In Poznan we visited the Antkowiak family (Marta’s family – she is serving a mission now in Chicago) and just had to get in a few games of Cornhole.
Here is most of the Antkowiak family – one brother and his family and Marta were the only ones missing. We love this family, and we were so glad we had the opportunity to visit them before we left the country. We will miss them.
We spent a few hours at the 1800′s Polish village close to Poznan and then went to Lednica to walk around the island which has ruins of one of the power centers of Poland in the 11th and 12th centuries. Here are Meghan, Kirsten, and Karna on the ferry to the island.
Before leaving Poznan, we had another opportunity to say good-bye to those we love. At the Sheley’s apartment we had a gathering of the Branch members and a couple of people we had in our English class at our apartment. What a great event this was for us to give some good-bye hugs. (Sorry for the blurriness)
We will miss seeing the Sheleys, but we know we’ll see them when they come home in March. It will be a great reunion with this wonderful couple who have served so well in Poznan after we left for Katowice.
Then it was on up to Malbork Castle after spending the night in Torun. This massive castle has been restored beautifully since the war, but the restoration is and will be ongoing for quite some time. We spent many hours touring this fascinating site. This view is only a small part of the castle grounds.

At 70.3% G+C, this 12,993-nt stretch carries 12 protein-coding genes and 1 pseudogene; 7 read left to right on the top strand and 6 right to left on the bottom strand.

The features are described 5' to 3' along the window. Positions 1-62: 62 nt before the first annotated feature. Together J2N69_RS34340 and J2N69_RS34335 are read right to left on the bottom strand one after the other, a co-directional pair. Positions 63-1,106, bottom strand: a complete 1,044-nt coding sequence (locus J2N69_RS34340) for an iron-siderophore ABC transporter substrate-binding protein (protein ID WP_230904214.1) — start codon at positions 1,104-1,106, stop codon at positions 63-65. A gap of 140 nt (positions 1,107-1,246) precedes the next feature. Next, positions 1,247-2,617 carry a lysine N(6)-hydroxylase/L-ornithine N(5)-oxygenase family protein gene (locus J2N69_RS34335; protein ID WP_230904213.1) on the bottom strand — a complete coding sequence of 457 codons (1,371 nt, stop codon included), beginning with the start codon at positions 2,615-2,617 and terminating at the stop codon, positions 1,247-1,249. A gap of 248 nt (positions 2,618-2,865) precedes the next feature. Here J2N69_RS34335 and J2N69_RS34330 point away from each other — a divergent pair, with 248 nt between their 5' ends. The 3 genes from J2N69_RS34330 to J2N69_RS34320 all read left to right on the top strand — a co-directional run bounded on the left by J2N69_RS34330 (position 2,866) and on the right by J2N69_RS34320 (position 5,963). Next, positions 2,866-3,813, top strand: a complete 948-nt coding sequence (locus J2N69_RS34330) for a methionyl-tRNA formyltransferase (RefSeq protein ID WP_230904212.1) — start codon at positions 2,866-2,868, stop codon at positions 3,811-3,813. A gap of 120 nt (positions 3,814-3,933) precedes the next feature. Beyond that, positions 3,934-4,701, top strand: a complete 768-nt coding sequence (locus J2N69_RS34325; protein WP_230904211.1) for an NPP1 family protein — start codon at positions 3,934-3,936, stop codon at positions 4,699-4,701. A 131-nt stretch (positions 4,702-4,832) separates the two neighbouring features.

Gdansk, on the Baltic Sea, is only a short drive from Malbork Castle. This is a view from the window of our hostel room of the beautiful city sight which greeted us in the morning.
On the day we spent in Gdansk we went to the Solidarity Museum with the Tufts who serve there. The Solidarity Movement, whose leader was Lech Walesa, was started in this city.
We took a wonderful tour of the port in a small yacht owned by a man who has his own touring business. The port was beautifully rebuilt after the War, and we saw quite a variety of boats and ships there.
The port was entirely destroyed by the Soviets after the War, and some of the ruins have been left to remind all of us of the devastation and heartache which is caused by war.
It was a bwarm, sunny day, and we enjoyed spending some time with Elder and Sister Tufts.
The first shot of World War II was firedin this spot. Little did everyone know what was to follow this incident in the way of death and destruction.
After the girls were on the plane on their way back home, we went to church in Warsaw and then had dinner with our wonderful senior couple serving there, the Jensens and the Hutchinsons. The senior couples have all become such treasured friends. We look forward to seeing them again.
After spending the night at the Mission Home, we boarded the plane for America, and 23 hours later we were greeted with this heartwarming sight – family and friends from our ward in Colorado Springs. What a wonderful surprise this was for us to be greeted back home by those we love here. Thanks, Broadmoor Ward, for such a warm welcome!